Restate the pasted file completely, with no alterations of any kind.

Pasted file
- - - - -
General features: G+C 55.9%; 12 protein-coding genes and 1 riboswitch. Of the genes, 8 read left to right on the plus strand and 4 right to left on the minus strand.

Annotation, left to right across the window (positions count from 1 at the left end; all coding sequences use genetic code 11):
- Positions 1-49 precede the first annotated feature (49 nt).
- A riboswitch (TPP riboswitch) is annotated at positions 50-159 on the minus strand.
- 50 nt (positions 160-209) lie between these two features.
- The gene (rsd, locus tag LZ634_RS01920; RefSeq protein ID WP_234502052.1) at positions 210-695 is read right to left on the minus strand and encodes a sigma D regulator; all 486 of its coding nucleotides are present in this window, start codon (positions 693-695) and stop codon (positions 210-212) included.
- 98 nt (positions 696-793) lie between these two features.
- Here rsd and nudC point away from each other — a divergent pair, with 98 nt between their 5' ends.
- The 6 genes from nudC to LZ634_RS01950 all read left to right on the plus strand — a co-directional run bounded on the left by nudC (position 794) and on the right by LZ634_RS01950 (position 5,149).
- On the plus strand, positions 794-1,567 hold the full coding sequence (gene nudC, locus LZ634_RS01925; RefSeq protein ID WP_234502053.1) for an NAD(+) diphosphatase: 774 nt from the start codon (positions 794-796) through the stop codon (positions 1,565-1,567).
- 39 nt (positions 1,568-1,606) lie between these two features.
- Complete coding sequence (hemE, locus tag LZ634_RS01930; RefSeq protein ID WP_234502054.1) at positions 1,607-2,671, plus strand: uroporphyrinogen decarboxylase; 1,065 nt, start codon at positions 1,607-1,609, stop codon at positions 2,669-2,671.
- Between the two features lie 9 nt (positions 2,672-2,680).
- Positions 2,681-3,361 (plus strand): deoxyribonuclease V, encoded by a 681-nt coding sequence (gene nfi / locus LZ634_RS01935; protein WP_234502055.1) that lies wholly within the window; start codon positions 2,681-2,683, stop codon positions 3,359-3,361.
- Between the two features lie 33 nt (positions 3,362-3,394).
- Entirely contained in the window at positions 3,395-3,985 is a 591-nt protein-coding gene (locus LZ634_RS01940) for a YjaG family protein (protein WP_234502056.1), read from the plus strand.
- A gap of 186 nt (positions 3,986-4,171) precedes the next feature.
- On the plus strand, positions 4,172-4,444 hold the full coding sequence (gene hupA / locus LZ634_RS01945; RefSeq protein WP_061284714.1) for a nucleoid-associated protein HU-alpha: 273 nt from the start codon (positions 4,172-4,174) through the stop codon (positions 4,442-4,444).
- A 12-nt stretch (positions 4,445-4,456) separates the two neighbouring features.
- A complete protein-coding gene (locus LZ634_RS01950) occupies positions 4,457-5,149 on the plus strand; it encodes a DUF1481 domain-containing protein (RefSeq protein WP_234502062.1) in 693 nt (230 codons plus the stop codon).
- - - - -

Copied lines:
General features: G+C 55.9%; 12 protein-coding genes and 1 riboswitch. Of the genes, 8 read left to right on the plus strand and 4 right to left on the minus strand.

Annotation, left to right across the window (positions count from 1 at the left end; all coding sequences use genetic code 11):
- Positions 1-49 precede the first annotated feature (49 nt).
- A riboswitch (TPP riboswitch) is annotated at positions 50-159 on the minus strand.
- 50 nt (positions 160-209) lie between these two features.
- The gene (rsd, locus tag LZ634_RS01920; RefSeq protein ID WP_234502052.1) at positions 210-695 is read right to left on the minus strand and encodes a sigma D regulator; all 486 of its coding nucleotides are present in this window, start codon (positions 693-695) and stop codon (positions 210-212) included.
- 98 nt (positions 696-793) lie between these two features.
- Here rsd and nudC point away from each other — a divergent pair, with 98 nt between their 5' ends.
- The 6 genes from nudC to LZ634_RS01950 all read left to right on the plus strand — a co-directional run bounded on the left by nudC (position 794) and on the right by LZ634_RS01950 (position 5,149).
- On the plus strand, positions 794-1,567 hold the full coding sequence (gene nudC, locus LZ634_RS01925; RefSeq protein ID WP_234502053.1) for an NAD(+) diphosphatase: 774 nt from the start codon (positions 794-796) through the stop codon (positions 1,565-1,567).
- 39 nt (positions 1,568-1,606) lie between these two features.
- Complete coding sequence (hemE, locus tag LZ634_RS01930; RefSeq protein ID WP_234502054.1) at positions 1,607-2,671, plus strand: uroporphyrinogen decarboxylase; 1,065 nt, start codon at positions 1,607-1,609, stop codon at positions 2,669-2,671.
- Between the two features lie 9 nt (positions 2,672-2,680).
- Positions 2,681-3,361 (plus strand): deoxyribonuclease V, encoded by a 681-nt coding sequence (gene nfi / locus LZ634_RS01935; protein WP_234502055.1) that lies wholly within the window; start codon positions 2,681-2,683, stop codon positions 3,359-3,361.
- Between the two features lie 33 nt (positions 3,362-3,394).
- Entirely contained in the window at positions 3,395-3,985 is a 591-nt protein-coding gene (locus LZ634_RS01940) for a YjaG family protein (protein WP_234502056.1), read from the plus strand.
- A gap of 186 nt (positions 3,986-4,171) precedes the next feature.
- On the plus strand, positions 4,172-4,444 hold the full coding sequence (gene hupA / locus LZ634_RS01945; RefSeq protein WP_061284714.1) for a nucleoid-associated protein HU-alpha: 273 nt from the start codon (positions 4,172-4,174) through the stop codon (positions 4,442-4,444).
- A 12-nt stretch (positions 4,445-4,456) separates the two neighbouring features.
- A complete protein-coding gene (locus LZ634_RS01950) occupies positions 4,457-5,149 on the plus strand; it encodes a DUF1481 domain-containing protein (RefSeq protein WP_234502062.1) in 693 nt (230 codons plus the stop codon).